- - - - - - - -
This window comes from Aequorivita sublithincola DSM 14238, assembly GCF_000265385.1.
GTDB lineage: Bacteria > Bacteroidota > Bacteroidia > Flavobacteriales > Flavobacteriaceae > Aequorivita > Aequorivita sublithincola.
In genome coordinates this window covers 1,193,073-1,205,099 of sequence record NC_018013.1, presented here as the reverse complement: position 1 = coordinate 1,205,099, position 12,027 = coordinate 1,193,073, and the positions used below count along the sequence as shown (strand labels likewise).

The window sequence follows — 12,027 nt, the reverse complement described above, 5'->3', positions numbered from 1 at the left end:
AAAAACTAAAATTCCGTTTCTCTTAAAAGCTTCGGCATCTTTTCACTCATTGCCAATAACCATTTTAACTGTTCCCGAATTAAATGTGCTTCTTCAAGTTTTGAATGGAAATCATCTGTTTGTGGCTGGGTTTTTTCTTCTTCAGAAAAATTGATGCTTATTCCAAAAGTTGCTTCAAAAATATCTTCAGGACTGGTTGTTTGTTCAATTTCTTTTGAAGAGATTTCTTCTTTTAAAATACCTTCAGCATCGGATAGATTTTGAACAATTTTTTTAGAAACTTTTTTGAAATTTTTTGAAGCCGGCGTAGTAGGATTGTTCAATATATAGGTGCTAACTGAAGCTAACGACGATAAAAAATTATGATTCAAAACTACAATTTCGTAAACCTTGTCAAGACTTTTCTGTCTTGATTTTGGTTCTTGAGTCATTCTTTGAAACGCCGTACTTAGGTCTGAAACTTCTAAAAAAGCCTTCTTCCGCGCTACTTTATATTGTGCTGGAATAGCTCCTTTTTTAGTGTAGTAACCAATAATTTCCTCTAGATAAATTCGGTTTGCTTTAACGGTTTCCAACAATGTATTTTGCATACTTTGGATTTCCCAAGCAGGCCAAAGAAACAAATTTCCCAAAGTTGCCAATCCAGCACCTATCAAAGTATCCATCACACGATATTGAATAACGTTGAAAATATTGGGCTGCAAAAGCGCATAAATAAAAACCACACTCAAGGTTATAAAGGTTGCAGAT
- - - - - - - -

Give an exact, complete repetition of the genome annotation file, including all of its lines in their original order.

This window comes from Aequorivita sublithincola DSM 14238, assembly GCF_000265385.1.
GTDB lineage: Bacteria > Bacteroidota > Bacteroidia > Flavobacteriales > Flavobacteriaceae > Aequorivita > Aequorivita sublithincola.
In genome coordinates this window covers 1,193,073-1,205,099 of sequence record NC_018013.1, presented here as the reverse complement: position 1 = coordinate 1,205,099, position 12,027 = coordinate 1,193,073, and the positions used below count along the sequence as shown (strand labels likewise).

The window sequence follows — 12,027 nt, the reverse complement described above, 5'->3', positions numbered from 1 at the left end:
AAAAACTAAAATTCCGTTTCTCTTAAAAGCTTCGGCATCTTTTCACTCATTGCCAATAACCATTTTAACTGTTCCCGAATTAAATGTGCTTCTTCAAGTTTTGAATGGAAATCATCTGTTTGTGGCTGGGTTTTTTCTTCTTCAGAAAAATTGATGCTTATTCCAAAAGTTGCTTCAAAAATATCTTCAGGACTGGTTGTTTGTTCAATTTCTTTTGAAGAGATTTCTTCTTTTAAAATACCTTCAGCATCGGATAGATTTTGAACAATTTTTTTAGAAACTTTTTTGAAATTTTTTGAAGCCGGCGTAGTAGGATTGTTCAATATATAGGTGCTAACTGAAGCTAACGACGATAAAAAATTATGATTCAAAACTACAATTTCGTAAACCTTGTCAAGACTTTTCTGTCTTGATTTTGGTTCTTGAGTCATTCTTTGAAACGCCGTACTTAGGTCTGAAACTTCTAAAAAAGCCTTCTTCCGCGCTACTTTATATTGTGCTGGAATAGCTCCTTTTTTAGTGTAGTAACCAATAATTTCCTCTAGATAAATTCGGTTTGCTTTAACGGTTTCCAACAATGTATTTTGCATACTTTGGATTTCCCAAGCAGGCCAAAGAAACAAATTTCCCAAAGTTGCCAATCCAGCACCTATCAAAGTATCCATCACACGATATTGAATAACGTTGAAAATATTGGGCTGCAAAAGCGCATAAATAAAAACCACACTCAAGGTTATAAAGGTTGCAGAT